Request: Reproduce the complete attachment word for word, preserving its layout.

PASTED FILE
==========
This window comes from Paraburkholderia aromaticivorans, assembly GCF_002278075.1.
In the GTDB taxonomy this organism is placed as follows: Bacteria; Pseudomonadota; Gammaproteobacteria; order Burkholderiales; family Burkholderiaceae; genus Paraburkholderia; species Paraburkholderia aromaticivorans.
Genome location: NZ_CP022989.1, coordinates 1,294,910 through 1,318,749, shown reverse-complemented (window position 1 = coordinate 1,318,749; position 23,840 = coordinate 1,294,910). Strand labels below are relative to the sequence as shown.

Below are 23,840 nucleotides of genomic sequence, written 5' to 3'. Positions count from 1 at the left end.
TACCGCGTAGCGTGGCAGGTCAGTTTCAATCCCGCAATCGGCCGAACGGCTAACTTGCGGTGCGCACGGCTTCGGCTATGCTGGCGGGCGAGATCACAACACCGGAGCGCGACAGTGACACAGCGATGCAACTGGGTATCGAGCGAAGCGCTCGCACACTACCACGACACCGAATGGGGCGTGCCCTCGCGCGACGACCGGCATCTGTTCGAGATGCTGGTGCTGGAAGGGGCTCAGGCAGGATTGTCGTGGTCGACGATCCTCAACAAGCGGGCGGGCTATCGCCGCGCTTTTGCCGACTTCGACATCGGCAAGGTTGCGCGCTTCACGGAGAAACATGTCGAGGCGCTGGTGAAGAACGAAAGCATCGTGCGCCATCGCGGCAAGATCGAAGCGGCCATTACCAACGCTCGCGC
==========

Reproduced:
This window comes from Paraburkholderia aromaticivorans, assembly GCF_002278075.1.
In the GTDB taxonomy this organism is placed as follows: Bacteria; Pseudomonadota; Gammaproteobacteria; order Burkholderiales; family Burkholderiaceae; genus Paraburkholderia; species Paraburkholderia aromaticivorans.
Genome location: NZ_CP022989.1, coordinates 1,294,910 through 1,318,749, shown reverse-complemented (window position 1 = coordinate 1,318,749; position 23,840 = coordinate 1,294,910). Strand labels below are relative to the sequence as shown.

Below are 23,840 nucleotides of genomic sequence, written 5' to 3'. Positions count from 1 at the left end.
TACCGCGTAGCGTGGCAGGTCAGTTTCAATCCCGCAATCGGCCGAACGGCTAACTTGCGGTGCGCACGGCTTCGGCTATGCTGGCGGGCGAGATCACAACACCGGAGCGCGACAGTGACACAGCGATGCAACTGGGTATCGAGCGAAGCGCTCGCACACTACCACGACACCGAATGGGGCGTGCCCTCGCGCGACGACCGGCATCTGTTCGAGATGCTGGTGCTGGAAGGGGCTCAGGCAGGATTGTCGTGGTCGACGATCCTCAACAAGCGGGCGGGCTATCGCCGCGCTTTTGCCGACTTCGACATCGGCAAGGTTGCGCGCTTCACGGAGAAACATGTCGAGGCGCTGGTGAAGAACGAAAGCATCGTGCGCCATCGCGGCAAGATCGAAGCGGCCATTACCAACGCTCGCGC